Why do I object to the theory of evolution? Why don’t I view it as a viable scientific model?
First of all, if we define evolution as ‘change over time,’ I DO believe in evolution. For example, there are breeds of dogs and horses that didn’t use to exist. We sometimes call this ‘microevolution’ to distinguish it from the kind of evolution that we usually differ on, which is called ‘macroevolution’ (i.e. molecule to man evolution). It would be akin to me asking a deist or Hindu, “Do you believe in God?” Yes…but which one? So it’s important to understand these terms and make the proper distinctions.
Believe it or not, I also believe that ‘natural selection’ is a fact. Just as we can selectively breed dogs for temperament, size, etc., so also can nature ‘select’ animals that have traits which are advantageous (e.g. the faster gazelle is more likely to not get eaten).
However, natural selection doesn’t account for large-scale changes over time from one kind of animal into another kind of animal. This is because the gene pool is what it is. Unless new information is added, a dog will always be a dog and a whale will always be a whale.
Evolutionists theorize that ‘mutations’ add new genetic information. Mutations DO occur, and IF/WHEN they have survival value, the organism is more likely to survive and pass on the new genetic information to its offspring. Extrapolate these mutations out over thousands-millions of years, the growing complexity of the genetic code of an organism will result in new species’ and kinds of animals that are much more complex than they originally were.
And this is where I object…
Again, I agree with microevolution, selective breeding and natural selection. I believe that the incredible variety of animals today can be explained by such processes. But I reject the notion that genetic mutations explain macroevolution.
First of all, mutations are usually known for the diseases and deformities they cause. This doesn’t fit the ‘onward and upward’ model of evolution. Down Syndrome, for example, is hardly indicative of an advancement even though new genetic information has been added (i.e. an extra chromosome).
But it’s true that some mutations, even if they have ill effects, may also result in some kind of advantage that adds survival value to the organism. However, it is mathematically impossible for this to explain evolution. Here’s why:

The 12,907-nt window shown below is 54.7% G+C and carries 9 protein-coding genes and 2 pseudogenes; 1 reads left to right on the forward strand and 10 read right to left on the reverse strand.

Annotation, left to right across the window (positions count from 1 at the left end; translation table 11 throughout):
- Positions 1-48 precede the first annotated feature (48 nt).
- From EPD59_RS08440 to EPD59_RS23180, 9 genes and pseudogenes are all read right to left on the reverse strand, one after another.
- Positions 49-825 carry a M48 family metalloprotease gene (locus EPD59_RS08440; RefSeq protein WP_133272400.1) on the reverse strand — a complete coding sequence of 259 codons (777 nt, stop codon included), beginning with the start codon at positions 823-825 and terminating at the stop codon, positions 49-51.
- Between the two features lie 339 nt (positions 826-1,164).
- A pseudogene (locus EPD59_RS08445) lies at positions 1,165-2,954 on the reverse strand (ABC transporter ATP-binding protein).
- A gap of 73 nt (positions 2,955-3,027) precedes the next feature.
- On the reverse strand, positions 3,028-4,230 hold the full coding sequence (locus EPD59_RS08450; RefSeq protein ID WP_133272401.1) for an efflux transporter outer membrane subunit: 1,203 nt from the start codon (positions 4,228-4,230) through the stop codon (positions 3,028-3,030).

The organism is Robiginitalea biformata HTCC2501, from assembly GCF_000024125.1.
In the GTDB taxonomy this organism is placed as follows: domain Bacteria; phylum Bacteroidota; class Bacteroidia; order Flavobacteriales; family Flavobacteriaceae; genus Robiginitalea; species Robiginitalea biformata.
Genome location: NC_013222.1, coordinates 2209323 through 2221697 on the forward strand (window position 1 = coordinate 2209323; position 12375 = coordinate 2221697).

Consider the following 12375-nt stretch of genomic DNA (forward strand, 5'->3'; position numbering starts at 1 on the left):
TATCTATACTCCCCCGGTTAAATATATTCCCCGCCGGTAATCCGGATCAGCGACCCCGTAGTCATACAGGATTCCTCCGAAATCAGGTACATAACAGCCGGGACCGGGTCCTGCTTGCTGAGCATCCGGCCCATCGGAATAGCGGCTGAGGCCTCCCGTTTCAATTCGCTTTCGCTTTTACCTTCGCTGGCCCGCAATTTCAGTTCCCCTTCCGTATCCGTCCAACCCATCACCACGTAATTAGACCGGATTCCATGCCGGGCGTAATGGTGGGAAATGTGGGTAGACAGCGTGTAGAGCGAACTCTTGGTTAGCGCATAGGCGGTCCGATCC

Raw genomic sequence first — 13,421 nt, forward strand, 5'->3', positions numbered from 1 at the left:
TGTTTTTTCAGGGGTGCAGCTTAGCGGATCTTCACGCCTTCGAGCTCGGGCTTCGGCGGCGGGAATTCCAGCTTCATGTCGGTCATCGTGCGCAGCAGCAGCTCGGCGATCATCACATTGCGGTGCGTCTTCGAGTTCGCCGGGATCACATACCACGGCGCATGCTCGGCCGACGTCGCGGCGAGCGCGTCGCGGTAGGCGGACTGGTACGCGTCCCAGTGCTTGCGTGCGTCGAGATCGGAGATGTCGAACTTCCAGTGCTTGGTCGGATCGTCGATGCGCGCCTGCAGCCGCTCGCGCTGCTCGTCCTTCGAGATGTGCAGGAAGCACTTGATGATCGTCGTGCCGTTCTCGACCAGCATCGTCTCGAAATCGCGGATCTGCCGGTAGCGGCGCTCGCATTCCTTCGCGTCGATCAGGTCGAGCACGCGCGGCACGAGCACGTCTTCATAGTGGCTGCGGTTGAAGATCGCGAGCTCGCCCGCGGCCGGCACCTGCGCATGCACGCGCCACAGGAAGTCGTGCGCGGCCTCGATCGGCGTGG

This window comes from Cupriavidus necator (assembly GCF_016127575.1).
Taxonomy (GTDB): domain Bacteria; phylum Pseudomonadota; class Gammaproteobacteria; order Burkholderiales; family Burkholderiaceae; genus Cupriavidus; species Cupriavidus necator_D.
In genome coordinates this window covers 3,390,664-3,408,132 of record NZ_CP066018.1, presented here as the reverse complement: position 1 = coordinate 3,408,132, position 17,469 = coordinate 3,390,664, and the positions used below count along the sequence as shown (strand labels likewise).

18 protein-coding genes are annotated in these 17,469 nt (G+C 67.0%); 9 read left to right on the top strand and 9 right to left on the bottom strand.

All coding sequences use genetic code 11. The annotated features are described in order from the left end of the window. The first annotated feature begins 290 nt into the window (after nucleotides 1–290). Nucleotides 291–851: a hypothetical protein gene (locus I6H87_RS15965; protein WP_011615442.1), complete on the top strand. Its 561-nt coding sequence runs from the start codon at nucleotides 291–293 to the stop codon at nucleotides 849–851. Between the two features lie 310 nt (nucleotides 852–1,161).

- Approximately one mutation occurs in every 10,000 duplications of a DNA molecule. It’s true that there are 100 trillion cells in your body, so we all end up with some mutated genes that we, in turn, pass on to our offspring. However, many of these mutated genes may show up as recessive traits and thus won’t be exhibited at all. Even if the trait is exhibited, it may not amount to any noticeable, practical difference. And again, even then, it is more than likely going to be exhibited in the form of a disease or deformity.
- But the mathematical problem comes when you want a series of related mutations. After all, a fly with a slightly bent wing is still a fly. So you have to have another mutation that is related to the first in order to mark “onward and upward” progress. So check this out: the odds of getting two related mutations is the product of their separate probabilities. That would be 10,000,000 times 10,000,000, or 100 trillion. Three related mutations? That’s 10 the the 21st power. Four related mutations? That’s 10 to the 28th power. These mathematical odds are astronomical. Now apply these odds to millions and millions of organisms. And this isn’t even taking into account whether the mutations are advantageous.
- Evolutionists will often respond by saying that ‘time’ is the key. Billions of years, right? Let’s look at that. The earth is allegedly 4.6 billions years old, but remember life didn’t emerge until about 3.6 billion years ago. And the Cambrian Explosion (i.e. ‘explosion of life’) didn’t occur until .5 billion years ago. So we’re not working with a full 4.6 billion years, but with .5 billion years (for all the complex life forms we see in the world today).
I would also argue that the evidence actually points to a downward trend, not an “onward and upward” trend. As I stated above, mutations do occur but they often show up as recessive traits. Over time, the genetic quality of a species is lowered. Geneticists call this “genetic load” or “genetic burden.” Think about it. Humans are more diseased now than ever before. Clams and snails used to have greater variety and were more complex than today. There are other examples that I’m struggling to find right now. Maybe that would be another topic for another thread.
Macroevolution cannot be seen or observed. Yes, changes do occur over time via natural selection. And yes, there is incredible variety. There are even examples of speciation…but these are still the same ‘kinds’ of animals. Creationists such as myself believe that wolves, coyotes and dogs (though different species) probably descended from a common canine ancestor. But what we HAVEN’T witnessed, observed or tested, is macroevolution. Many of the evolutionists that I’ve spoken with have indicated that we have only existed in a very small window of history and that we will need to stick around for a few tens of thousands of more years before we can have recorded examples of macroevolution. Fine. Until then, it’s an assumption.